28. Palace of Giacomo and Pantaleo Balbi25 March 2022
30. Palace of Stefano Balbi25 March 2022
29. Palace of Francesco Maria Balbi Piovera
The Palazzo was owned originally by Francesco Maria Balbi, followed by Marcello Luigi Durazzo and finally by Edilio Raggio, retaining the current placename.
The building is of Seventeenth Century origin and was part of the ambitious project to build a road of huge importance for the city commissioned by the Governing Authorities of the old Republic of Genoa with an edict issued on 9 July 1601 signed by Gio. Andrea Costa.
The construction of the new road had been justified both for economic reasons – it would raise money for the Republic – and for reasons relating to city planning and public benefit. The records of the Magistrature of the Fathers of the City Council illustrate the characteristics providing a benefit to the public: in particular, the new road provided for a new essential access route to the area to the West past the Porta di San Tommaso and the city boundaries marked by the city walls.
The building involved in our project was the last to be constructed on the seafacing side of the new road. The application to construct the building was submitted by Francesco Maria Balbi in February 1657, and on the 13 April the construction work was commissioned from “Maestri Michele Moncino and Michele Rusca” identifying its main design features and the choice of materials. The building works were halted almost immediately due to the epidemic of plague that had swept the City since the previous year. Victims of the epidemic included the two Masters – Monchino and Rusca -, and so Francesco Maria Balbi transferred the project to Pietro Antonio Corradi in October 1658. The construction’s estimated date of completion was 1665.
The building had been constructed in order to develop apartments for rent and it was due to this designated usage that Balbi had obtained special privileges relating to land purchase and in the agreements with the Public Administration.
It is suggested that the original distribution arrangement was very similar to that of Palazzo Balbi Senarega, but the current situation in no way substantiates such a theory.
The palazzo transferred to Costantino Balbi and it was he who was responsible for the first changes made in the first twenty years of the Eighteenth Century; the existence and extent of these works is recorded in the Mastro Book started in 1740 by the first born Giacomo Antonio.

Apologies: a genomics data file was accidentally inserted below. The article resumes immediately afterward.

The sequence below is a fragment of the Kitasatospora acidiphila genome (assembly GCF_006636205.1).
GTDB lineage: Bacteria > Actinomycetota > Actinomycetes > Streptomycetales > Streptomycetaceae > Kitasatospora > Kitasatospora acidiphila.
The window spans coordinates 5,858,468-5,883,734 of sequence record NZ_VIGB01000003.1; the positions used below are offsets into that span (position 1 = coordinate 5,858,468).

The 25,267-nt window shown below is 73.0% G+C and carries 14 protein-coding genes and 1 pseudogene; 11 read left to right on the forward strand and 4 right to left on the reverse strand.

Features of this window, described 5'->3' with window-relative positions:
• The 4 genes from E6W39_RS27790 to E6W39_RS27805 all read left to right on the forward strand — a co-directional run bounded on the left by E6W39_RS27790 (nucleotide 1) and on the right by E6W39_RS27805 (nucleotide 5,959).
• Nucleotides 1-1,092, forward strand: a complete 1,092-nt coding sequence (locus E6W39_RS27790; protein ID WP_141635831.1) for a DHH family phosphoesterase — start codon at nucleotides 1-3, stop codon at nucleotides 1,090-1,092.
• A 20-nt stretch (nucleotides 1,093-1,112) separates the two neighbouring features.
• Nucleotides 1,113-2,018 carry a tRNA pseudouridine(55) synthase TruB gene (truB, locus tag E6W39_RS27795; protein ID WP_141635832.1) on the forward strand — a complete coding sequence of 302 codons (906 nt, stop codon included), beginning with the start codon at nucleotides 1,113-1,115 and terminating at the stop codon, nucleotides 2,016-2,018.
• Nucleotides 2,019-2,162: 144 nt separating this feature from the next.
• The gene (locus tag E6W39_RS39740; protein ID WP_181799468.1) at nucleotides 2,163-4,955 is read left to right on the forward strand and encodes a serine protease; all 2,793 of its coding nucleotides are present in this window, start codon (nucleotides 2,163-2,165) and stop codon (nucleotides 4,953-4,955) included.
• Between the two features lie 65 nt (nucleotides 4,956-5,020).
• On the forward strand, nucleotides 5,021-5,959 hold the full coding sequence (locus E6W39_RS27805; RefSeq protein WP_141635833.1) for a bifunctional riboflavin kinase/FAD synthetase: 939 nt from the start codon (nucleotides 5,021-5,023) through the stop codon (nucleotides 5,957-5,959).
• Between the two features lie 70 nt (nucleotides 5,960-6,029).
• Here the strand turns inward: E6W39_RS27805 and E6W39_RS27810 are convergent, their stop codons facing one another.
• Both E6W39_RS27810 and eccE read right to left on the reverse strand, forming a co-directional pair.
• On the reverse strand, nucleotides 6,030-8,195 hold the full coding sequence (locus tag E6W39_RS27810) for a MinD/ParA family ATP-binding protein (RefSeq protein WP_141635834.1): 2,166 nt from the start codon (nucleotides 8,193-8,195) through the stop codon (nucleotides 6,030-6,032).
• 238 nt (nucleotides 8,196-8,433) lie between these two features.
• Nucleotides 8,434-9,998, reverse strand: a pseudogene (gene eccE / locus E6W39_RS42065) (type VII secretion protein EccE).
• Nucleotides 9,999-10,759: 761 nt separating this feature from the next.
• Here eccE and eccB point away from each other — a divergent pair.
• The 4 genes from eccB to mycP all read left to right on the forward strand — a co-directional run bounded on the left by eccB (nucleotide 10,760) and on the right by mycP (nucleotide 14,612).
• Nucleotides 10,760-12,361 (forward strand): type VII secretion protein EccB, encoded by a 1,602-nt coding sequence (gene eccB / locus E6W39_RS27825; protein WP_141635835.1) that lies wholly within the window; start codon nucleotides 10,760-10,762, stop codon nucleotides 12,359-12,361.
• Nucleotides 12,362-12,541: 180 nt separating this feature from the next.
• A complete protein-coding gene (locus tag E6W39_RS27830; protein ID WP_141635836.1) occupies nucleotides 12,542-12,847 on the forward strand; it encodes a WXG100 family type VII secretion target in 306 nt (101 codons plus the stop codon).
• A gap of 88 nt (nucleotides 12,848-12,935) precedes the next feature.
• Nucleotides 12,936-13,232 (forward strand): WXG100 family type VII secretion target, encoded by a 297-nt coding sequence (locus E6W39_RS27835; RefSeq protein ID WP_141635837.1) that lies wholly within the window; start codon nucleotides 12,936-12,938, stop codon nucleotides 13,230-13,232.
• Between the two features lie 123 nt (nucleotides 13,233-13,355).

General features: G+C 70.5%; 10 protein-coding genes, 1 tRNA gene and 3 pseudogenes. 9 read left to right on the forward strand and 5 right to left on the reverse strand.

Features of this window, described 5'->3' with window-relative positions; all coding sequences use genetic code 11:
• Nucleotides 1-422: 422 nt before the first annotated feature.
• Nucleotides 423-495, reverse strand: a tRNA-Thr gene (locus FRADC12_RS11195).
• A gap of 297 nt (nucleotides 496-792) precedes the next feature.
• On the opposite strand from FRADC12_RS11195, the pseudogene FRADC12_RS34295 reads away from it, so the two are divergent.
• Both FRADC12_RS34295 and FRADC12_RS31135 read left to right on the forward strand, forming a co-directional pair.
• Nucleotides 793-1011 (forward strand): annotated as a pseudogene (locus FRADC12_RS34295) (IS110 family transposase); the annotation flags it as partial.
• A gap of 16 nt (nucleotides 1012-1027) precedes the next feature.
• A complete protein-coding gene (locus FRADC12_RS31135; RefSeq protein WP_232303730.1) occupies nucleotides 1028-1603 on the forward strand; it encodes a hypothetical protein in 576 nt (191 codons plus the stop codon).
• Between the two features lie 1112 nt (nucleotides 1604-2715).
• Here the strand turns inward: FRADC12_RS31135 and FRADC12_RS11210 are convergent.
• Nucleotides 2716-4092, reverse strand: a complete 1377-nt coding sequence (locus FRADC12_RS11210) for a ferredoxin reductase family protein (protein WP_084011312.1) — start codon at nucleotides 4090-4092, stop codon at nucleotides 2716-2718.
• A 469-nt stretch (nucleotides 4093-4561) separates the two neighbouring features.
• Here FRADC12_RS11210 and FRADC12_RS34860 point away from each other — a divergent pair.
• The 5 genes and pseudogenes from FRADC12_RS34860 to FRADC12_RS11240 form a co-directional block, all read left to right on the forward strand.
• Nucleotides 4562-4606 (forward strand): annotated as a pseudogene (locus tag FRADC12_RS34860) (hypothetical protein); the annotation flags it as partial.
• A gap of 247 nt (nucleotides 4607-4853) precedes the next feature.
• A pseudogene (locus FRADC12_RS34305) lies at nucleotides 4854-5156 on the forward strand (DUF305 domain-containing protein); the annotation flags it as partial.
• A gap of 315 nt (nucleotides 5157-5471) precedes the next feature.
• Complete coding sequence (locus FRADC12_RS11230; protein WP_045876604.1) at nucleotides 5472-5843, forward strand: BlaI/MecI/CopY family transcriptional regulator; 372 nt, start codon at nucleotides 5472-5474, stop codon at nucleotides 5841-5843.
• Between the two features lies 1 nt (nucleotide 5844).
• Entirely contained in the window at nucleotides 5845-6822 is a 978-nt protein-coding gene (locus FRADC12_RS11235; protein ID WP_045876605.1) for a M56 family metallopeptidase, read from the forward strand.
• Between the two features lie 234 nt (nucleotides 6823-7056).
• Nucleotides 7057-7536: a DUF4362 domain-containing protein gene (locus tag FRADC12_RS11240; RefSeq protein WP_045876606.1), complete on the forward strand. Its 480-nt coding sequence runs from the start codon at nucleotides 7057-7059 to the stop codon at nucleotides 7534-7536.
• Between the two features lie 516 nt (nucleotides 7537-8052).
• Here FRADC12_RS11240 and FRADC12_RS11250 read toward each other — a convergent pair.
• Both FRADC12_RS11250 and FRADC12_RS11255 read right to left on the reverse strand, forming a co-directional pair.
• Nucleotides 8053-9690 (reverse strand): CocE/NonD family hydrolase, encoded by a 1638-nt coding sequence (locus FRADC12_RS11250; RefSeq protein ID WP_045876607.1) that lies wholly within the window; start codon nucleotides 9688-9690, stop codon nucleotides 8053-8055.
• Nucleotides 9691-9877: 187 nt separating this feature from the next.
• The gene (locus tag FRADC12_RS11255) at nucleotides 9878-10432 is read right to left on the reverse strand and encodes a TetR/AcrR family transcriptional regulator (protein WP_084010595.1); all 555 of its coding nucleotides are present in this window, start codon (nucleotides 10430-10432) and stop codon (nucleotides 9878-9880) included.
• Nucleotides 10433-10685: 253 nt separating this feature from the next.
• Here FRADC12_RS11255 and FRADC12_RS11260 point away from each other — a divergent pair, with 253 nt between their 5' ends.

In 1824 the Palazzo was purchased by Marcello Luigi Durazzo and the paintings contained therein were taken to Palazzo Spinola di Pellicceria. On this occasion the Palazzo was decorated by the architect Nicolò Laverneda who worked “in a contained and measured manner” decorating the stairs, drawing rooms and private rooms, and also redesigning the entrance door.
The most major renovation works were carried out later, after the building was purchased by Edilio Raggio, a very important end-of-century entrepreneur. The first project carried out under the name of the architect Luigi Rovelli, involved “the restoration of the facades for purposes of coordination so that they all have the same architecture”.
A second project in 1891 also included alterations to the interior with the demolition of the church of S. Antonio Abate and work on the elevations over the alleys, preserving the old doorway of the oratory of S. Antonio Abate and extending the atrium to the side of which rises the staircase supported by arches and cross vaults.
The staircase decorated along its length with fake marble and stucco work ends with the vaulted ceiling adorned by the paintings of Cesare Viazzi. Alongside the allegorical personification of certain events in the history of the Risorgimento, this major project also included the construction on the roof of a winter garden.
The only reminder of this major refurbishment still existing today is the exquisitely crafted iron and glass work.
It currently houses the library of the Faculty of Letters, Philosophy, and Modern Art of the University of Genoa.
Bibliografia aggiornata post 1998
P. Moncagatto, Palazzo Francesco Maria Balbi, in “Arkos”, supplemento al n. 7/2004 “Il restauro dei palazzi dei Rolli”, pp. 98-101.
The texts have been updated thanks to the INSIDE STORIES project financed with funds - Law no. 77 of 20 February 2006 "Special measures for the protection and enjoyment of Italian sites of cultural, landscape and environmental interest, included in the "World Heritage List", under the protection of UNESCO.